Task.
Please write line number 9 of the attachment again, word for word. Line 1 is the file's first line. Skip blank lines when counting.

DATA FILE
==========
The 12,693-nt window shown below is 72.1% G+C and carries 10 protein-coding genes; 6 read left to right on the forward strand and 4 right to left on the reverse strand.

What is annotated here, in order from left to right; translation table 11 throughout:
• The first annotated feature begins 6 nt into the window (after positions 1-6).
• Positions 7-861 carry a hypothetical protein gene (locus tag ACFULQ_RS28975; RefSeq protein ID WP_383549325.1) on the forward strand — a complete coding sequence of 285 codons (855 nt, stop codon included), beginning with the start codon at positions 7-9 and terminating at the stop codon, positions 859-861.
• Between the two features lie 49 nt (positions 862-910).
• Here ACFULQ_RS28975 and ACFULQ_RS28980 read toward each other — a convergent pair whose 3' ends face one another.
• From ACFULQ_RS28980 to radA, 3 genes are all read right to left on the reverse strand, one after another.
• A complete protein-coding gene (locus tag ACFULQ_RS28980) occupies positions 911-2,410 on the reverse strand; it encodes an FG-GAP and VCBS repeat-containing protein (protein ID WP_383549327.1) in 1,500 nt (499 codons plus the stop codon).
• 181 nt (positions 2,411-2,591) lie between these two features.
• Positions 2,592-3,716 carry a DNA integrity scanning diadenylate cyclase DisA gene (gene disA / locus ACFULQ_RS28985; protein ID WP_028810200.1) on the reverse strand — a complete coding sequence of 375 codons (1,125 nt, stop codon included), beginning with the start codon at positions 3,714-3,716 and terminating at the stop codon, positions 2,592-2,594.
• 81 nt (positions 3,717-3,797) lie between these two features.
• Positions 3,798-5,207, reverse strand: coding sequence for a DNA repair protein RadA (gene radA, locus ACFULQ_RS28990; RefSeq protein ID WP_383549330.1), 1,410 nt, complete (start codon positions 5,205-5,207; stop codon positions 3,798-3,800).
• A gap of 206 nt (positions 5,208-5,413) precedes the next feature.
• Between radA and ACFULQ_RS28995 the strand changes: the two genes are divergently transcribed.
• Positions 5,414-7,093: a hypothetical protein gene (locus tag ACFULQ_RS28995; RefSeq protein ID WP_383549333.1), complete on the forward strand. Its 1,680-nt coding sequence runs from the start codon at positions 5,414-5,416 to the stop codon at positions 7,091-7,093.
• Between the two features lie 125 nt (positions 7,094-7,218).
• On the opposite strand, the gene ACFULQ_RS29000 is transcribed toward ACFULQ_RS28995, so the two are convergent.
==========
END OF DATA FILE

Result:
• 181 nt (positions 2,411-2,591) lie between these two features.